Thursday, March 1, 2012

The Oscars - from script to screen

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I saw the rough-cut trailer for my short film Tiger last night - the first time I've ever seen a trailer for something I've written!

It was a strange feeling, watching it. What I now realise is that any time you see something you've written on a screen, it will look different in every way to how you imagined. Not in a bad way, just different. Like a little seed you planted has turned into a tree, but not the tree  that was on the packet.

The final trailer will be up on our Fundit site tomorrow so do check it out!

The other thing I watched this week was, of course, the Oscars. I like to do bets on the Best Actor and Actress but the only two awards I'm really watching for are the two screenplay ones - in particular the Original Screenplay category. (Note: spoilers to follow, in the unlikely event that you haven't watched Bridesmaids, The Artist or Midnight in Paris. In which case, where have you been, under a rock? Get down to a video store now and rent 'em!)

Bridesmaids was a very funny script that they made into an even funnier film - it was great to see it get a nod.  I read a 2009 draft of the script shortly before I saw the film and it was interesting to see what got cut and added in the meantime. For example, the bit at the end where Annie and her nemesis go in search of the missing bride. In the original script all five bridesmaids went along for the ride, defeating a nasty, sexist trucker on the way.

Was it better than the final version? It certainly would have given Melissa McCarthy and the other two girls a bit more to do - and would have made the film a bit more "Bridesmaids" and a bit less "The Bridesmaid". That said, I did love Kristen Wiig intentionally breaking the law in a brilliant montage sequence so maybe the best version won...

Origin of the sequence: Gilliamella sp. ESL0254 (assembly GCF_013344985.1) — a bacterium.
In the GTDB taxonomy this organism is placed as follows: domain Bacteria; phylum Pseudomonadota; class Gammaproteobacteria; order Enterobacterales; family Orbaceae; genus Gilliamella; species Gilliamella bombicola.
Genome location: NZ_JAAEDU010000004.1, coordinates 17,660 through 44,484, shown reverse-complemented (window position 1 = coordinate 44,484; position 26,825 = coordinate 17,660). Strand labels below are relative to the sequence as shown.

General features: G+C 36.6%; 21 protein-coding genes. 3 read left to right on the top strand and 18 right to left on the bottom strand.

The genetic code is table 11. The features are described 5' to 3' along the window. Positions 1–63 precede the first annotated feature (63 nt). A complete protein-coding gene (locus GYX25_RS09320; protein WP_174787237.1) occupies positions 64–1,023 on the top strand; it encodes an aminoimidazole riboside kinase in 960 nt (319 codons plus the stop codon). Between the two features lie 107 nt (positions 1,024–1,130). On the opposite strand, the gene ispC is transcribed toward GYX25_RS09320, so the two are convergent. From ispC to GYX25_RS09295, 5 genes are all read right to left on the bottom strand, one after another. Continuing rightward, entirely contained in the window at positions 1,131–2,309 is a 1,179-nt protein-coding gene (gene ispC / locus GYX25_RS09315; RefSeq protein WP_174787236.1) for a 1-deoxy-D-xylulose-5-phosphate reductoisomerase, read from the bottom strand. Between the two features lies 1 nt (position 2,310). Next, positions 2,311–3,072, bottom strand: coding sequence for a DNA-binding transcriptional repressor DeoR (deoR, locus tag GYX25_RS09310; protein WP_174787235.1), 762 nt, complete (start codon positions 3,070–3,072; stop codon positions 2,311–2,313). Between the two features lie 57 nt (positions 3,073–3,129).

The Artist is a film - and a script - that's really made me think about screenwriting in a different way. Namely, do we need all that dialogue! We know that George Valentin's career is going down while Peppy Miller's is on the rise simply from a scene where he walks down a flight of stairs just as she ascends them. No words are necessary.

Even apart from screen direction, The Artist uses props really effectively - I'm thinking here of George's vanity painting, which appears at several moments during the film and always in a very different context. The scene where he discovers it at the end in Peppy's house under a sheet is one of the most chilling moments I've seen in a movie - because at that particular moment that painting represents the end! George has totally failed - and the painting is there to prove it.

Lastly, out of the scripts I've read, is Midnight in Paris, the winner on the night. It's Woody Allen's best script since Annie Hall, in my opinion. It has all his trademarks - a love letter to a city, a befuddled hero with a love dilemma , and an underlying Big Question - in this case, modern life versus nostalgia. Was the past ever as good as we imagine, and should we try to live there?

I've seen the movie twice, and I'd watch it five more times. It's that rare thing - a script that makes you think and entertains you and a film that is a perfect interpretation of that script. I may be biased, cos I'm a Woody Allen fan, but I think the best man won. That said, when I win an Oscar I'll show up - the jazz club can wait for one night...

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